The importance of being earnest in updating your operating system
What are the chances of a device running iOS or Android to be infected by malware? While 5-6 years ago those odds were slim and insignificant to the average user, now mobile devices are just as much at risk to be the target of hacking, as any Windows laptop, or Apple MacBook.
No matter what device we use, malware has become rampant on every platform, however, the methods of contracting malware have not changed much from earlier days. Clicking on an obscure web link, or opening a suspicious attachment from an odd-looking email are still the most common ways to contract malware. The one thing that has changed, however, is the nature of today’s malware.
Ransomware is an extreme, but all too common example of an aggressive trend, targeting users and businesses, which results in an often inextricable hostage situation for users data.
While initially, Windows PCs were the training ground for this type of devastating malware, Macs have now become a target, as well as Android phones and Apple devices like the iPhone, the iPod Touch, and even the iPad Pro.
Other types of malware aren’t always as obvious or destructive as ransomware. For instance, malware is often designed to spy on users activity, collect information, and even control a user’s device to unwittingly infect other computers and devices within a network, or in the open Web.
This latter example is particularly relevant, in connection to a most recent news about three major security vulnerabilities found in iOS, that allow attackers to completely take control of a remote device, like an iPhone or an iPad.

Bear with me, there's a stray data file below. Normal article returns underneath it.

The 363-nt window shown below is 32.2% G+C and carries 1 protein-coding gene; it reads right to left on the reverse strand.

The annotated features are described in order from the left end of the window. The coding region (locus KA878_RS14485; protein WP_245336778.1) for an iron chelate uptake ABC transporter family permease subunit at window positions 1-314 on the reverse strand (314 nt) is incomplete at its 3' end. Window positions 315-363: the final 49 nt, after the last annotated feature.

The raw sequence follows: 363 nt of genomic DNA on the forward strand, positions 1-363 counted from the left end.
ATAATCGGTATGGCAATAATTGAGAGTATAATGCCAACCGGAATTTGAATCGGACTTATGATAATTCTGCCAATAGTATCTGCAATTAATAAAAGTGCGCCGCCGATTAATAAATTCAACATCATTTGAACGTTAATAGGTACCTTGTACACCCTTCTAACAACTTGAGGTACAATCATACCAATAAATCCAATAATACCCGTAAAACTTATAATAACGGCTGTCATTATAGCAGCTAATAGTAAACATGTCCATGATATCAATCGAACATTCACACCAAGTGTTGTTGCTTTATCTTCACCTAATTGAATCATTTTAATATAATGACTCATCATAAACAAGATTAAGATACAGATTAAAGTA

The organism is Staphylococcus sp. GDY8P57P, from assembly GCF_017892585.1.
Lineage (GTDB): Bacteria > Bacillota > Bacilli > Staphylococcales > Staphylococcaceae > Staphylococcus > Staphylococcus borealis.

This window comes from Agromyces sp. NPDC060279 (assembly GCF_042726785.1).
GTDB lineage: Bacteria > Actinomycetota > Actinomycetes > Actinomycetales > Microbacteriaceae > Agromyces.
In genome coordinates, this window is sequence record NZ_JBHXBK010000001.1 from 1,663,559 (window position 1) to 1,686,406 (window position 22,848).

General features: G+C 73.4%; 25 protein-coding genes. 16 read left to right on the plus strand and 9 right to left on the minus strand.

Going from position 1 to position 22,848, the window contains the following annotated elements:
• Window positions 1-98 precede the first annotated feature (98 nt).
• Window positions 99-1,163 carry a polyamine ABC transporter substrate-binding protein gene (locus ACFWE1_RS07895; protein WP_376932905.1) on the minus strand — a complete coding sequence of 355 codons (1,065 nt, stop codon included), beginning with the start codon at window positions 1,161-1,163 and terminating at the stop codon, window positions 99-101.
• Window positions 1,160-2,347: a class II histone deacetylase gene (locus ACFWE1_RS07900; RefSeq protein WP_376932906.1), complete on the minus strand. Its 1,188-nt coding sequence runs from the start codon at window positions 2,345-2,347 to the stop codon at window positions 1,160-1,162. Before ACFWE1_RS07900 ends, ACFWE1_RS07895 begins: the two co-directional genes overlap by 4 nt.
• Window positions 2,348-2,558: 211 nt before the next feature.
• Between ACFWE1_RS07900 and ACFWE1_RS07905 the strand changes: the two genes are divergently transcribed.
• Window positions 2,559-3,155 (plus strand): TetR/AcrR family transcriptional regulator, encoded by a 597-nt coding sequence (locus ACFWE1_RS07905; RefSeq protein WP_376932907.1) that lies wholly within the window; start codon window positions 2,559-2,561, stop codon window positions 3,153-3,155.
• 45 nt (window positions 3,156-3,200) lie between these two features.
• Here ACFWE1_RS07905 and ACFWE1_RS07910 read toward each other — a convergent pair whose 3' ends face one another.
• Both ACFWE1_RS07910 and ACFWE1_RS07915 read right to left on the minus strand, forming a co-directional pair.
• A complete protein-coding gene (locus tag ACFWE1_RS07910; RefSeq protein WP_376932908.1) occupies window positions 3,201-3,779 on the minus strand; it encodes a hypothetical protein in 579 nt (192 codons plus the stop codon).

Human rights activity Ahmed Mansoor was one of the most recent high-profile targets of these types of hacking. Mansoor reported receiving a suspicious message on his iPhone, containing a link to a website promising “...new secrets about torture of Emiratis in state prisons...”.
Fortunately, Mansoor did not visit the link that accompanied the text message, instead he reported it directly to Toronto-based Citizen Lab, which operates within the Munk School of Global Affairs, with a focus on security and human rights.
The link was traced back to private equity firm Francisco Partners Management LLC, which in late 2015 was in the process of selling the very property connected to the incident. FPM-owned NSO Group Ltd has been a major player in its niche category of “cyber warfare”, and has provided services focused on gathering of information from text messages, photos and Internet browsing data, to government agencies, retailers, banks and hospitals.
The “Trident”, is a “zero-day”-level triple threat designed to completely take control an iOS device, which installs and activates, and immediately tracks all user activity, including text messages, instant messaging applications, social media activity, no matter whether the apps in use are encrypted.
To avoid the risk of your iPhone, iPad or iPod Touch being a target to these types of attack, users are advised to upgrade iOS to version 9.3.5, by going to Settings > General > Software Update.
Ready to shop?
If you are looking for the perfect MacBook, PortableOne has you covered with a great selection of Apple MacBooks, as well as expert support.